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Archive for ‘Technology: Internet’

Promoting Internet Security: A Charitable Activity?

The Internal Revenue Service of the United States has recently denied charitable status to an organization that promotes a knowledge of internet security to bloggers and civil society groups, notably those in foreign countries whose freedom of expression may be threatened by state bodies.

As one US commentator wrote:

The IRS denial, in short, hinges on the applicant’s activities looking too much like a for-profit trade or business and also the following not qualifying as “charitable” – (1) preserving the fundamental human rights set forth in the United Nations Universal Declaration of Human Rights (b/c it is a declaration, not

. . . [more]

Posted in: Substantive Law: Foreign Law, Technology: Internet

Shadow Stabbing

“Adjectives on the typewriter, he moves his words like a prize fight-er.”

I cannot proclaim to understand the meaning of the Cake song Shadow Stabbing but I do love that line. It seems particularly appropriate for a thought that has long percolated in my head regarding online communication, that being that context is so often lost. I have found it in contributing to this blog and in other online fora. How many times have you written an email with several points to which the response you receive only addresses one of those points. Or, if you engage in blogging or . . . [more]

Posted in: Miscellaneous, Technology: Internet, Technology: Office Technology

Online Sources of Official Legislation Rarer Than You Thought

A post earlier this week on In Custodia Legis, the blog of the Law Library of Congress in Washington, explained that the Australian federal legislative website ComLaw and the New Zealand legislative website were offering official versions of their laws.

In other words, the sites guarantee that the text that a searcher finds there (usually the PDF version) is a correct statement of the law and is admissible as evidence in court. Traditionally, only the print version of legislation from a government printer is official.

Many people are surprised to find out how few electronic versions of laws . . . [more]

Posted in: Legal Information, Substantive Law: Legislation, Technology: Internet

W3C Best Practices for Publishing Linked Data

Earlier this month the Government Linked Data Working Group (GLD) at the W3C relaeased their Best Practices for Publishing Linked Data.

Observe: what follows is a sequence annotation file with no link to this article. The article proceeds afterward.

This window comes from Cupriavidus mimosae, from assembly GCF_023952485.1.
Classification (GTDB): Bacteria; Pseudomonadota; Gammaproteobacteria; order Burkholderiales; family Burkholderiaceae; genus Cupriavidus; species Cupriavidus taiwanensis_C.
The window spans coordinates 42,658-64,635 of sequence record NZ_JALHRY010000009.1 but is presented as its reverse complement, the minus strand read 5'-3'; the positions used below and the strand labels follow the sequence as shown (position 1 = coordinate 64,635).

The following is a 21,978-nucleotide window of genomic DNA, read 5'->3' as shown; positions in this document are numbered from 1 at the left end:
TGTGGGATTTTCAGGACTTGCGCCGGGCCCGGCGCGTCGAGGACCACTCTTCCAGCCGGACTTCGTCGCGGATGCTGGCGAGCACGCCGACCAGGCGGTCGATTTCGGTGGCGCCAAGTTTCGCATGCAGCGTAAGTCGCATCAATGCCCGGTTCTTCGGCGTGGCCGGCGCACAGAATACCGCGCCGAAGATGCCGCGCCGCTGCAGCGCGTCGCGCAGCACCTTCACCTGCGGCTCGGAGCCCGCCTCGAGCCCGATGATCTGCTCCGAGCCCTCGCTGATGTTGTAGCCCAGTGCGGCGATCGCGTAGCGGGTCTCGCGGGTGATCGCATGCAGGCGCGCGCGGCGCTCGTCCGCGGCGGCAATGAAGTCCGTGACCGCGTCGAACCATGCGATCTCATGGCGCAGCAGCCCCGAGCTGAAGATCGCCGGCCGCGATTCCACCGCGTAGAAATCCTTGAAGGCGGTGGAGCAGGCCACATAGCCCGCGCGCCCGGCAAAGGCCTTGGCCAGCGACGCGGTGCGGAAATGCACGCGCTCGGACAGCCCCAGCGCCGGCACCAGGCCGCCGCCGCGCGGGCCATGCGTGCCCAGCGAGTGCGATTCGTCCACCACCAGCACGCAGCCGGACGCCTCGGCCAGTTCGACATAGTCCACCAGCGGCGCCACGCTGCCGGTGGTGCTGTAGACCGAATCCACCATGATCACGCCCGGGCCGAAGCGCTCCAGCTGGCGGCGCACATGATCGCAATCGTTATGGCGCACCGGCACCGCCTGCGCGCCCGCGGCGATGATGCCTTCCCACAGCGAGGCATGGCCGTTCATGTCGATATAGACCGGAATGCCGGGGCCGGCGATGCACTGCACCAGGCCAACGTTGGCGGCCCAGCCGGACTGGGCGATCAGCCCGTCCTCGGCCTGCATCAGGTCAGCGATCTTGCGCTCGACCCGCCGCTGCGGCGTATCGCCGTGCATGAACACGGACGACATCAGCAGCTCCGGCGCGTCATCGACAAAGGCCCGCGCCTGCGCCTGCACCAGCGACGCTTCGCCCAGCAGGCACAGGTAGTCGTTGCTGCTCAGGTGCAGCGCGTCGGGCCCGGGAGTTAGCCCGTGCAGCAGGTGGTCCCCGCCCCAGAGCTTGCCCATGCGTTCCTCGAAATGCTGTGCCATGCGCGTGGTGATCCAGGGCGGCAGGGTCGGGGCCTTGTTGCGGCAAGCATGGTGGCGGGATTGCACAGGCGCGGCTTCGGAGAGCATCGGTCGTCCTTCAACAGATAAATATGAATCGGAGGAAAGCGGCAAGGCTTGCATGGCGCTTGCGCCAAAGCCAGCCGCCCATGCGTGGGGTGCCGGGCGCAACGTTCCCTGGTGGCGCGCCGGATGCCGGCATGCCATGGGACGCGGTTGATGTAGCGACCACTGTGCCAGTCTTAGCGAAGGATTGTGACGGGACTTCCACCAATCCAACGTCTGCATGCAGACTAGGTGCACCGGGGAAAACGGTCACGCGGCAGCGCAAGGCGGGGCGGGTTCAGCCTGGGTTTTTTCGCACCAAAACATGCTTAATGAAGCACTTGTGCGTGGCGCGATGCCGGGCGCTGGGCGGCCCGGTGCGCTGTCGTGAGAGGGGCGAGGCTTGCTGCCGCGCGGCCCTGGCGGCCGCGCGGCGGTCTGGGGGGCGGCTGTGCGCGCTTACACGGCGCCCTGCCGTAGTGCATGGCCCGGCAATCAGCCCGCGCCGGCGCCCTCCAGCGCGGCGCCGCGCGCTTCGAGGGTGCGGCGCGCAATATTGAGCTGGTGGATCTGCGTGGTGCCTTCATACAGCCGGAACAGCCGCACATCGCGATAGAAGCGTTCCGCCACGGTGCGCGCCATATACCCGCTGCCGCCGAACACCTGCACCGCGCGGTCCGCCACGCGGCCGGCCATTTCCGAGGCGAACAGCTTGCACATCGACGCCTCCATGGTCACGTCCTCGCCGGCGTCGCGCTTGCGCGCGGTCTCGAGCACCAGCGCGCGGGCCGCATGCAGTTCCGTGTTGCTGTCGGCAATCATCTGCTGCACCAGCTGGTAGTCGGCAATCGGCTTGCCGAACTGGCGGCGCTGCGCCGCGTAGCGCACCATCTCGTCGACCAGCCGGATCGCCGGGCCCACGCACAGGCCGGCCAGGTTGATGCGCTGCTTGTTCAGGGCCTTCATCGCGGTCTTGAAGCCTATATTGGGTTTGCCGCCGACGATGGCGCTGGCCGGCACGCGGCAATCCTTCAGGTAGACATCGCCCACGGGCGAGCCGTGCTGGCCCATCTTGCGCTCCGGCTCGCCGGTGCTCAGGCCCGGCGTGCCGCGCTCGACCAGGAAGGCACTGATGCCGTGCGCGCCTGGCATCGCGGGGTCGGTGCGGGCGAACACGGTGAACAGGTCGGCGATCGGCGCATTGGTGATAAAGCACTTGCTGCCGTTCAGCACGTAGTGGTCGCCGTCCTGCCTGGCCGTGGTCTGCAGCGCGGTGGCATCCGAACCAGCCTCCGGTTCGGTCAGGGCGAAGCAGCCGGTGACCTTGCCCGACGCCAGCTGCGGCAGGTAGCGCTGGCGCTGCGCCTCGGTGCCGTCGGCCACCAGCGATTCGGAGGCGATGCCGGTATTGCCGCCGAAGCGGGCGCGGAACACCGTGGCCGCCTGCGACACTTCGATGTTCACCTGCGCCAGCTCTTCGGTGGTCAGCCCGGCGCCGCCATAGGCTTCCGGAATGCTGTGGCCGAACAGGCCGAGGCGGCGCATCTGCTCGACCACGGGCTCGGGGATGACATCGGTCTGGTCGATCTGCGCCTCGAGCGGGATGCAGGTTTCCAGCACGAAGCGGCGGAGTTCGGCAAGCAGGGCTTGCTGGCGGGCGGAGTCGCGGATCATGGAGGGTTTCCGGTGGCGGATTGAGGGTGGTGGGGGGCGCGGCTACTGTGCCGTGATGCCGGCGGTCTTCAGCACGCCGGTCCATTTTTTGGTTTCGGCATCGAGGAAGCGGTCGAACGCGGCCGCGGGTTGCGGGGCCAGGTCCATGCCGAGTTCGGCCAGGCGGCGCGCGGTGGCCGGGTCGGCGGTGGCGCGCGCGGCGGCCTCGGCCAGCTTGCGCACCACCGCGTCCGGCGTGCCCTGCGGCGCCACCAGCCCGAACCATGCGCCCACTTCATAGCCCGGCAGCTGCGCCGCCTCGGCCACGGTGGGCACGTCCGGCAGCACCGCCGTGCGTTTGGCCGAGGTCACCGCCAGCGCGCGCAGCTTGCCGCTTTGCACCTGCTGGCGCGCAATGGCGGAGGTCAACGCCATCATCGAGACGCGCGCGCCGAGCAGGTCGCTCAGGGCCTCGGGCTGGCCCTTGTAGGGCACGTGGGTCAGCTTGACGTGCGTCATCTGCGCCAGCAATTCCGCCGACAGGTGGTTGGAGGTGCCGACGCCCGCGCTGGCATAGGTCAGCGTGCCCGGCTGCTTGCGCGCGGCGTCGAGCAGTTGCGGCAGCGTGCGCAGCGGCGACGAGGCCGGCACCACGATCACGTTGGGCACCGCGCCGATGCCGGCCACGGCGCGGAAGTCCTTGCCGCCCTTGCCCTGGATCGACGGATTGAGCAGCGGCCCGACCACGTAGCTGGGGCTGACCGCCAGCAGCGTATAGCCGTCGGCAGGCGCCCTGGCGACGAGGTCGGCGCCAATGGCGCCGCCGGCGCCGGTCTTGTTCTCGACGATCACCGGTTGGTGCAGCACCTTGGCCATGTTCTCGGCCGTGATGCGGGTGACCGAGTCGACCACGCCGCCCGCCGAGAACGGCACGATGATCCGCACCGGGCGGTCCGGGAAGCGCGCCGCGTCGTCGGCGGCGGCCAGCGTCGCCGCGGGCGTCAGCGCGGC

Their goal was to “compile the most relevant data management practices for the publication and use of high quality data published by governments around the world as Linked Open Data.” And although this report is directed at “developers, government information management staff, and Web site administrators” it provides good guidance for anyone involved with the care and feeding of information resources on the Web.

In all the GLD outlines 10 best practices:

  • Prepare Stakeholders
  • Select a Dataset
  • Model . . . [more]
  • Posted in: Technology: Internet

    Social Law Firm Index Released

    Last week consulting firms Above the Law and Good2BSocial released their joint Social Law Firm Index ranking the Am Law 50 law firms’ social media presence. Ranking was compiled in terms of:

    • Reach – “total number of unique people who had an opportunity to see the firm’s content.”
    • Engagement – “actual interaction with the firm’s content via social media.”
    • Owned media – “An assessment of the firm’s own site (including microsites) based on, among other things, the proportion of non-promotional content, frequency of updates, and shareability of content.”

    Access to the Index is free, but you will need to . . . [more]

    Posted in: Practice of Law: Marketing, Technology: Internet

    Service of Documents by Facebook?

    An article in this week’s Law Times notes another court decision, this time in Ontario, approving substitute service by Facebook. In other words, counsel showed the court that there was no other reasonable way of getting the documents to the party to be served, and that sending to FB was likely to reach the party.

    The author says that this should be the norm.

    The requirement for hand-delivered document service, while historically sensible, is somewhat archaic in this electronic age. Successful service should be all about making sure that the person is aware of the document. For those of us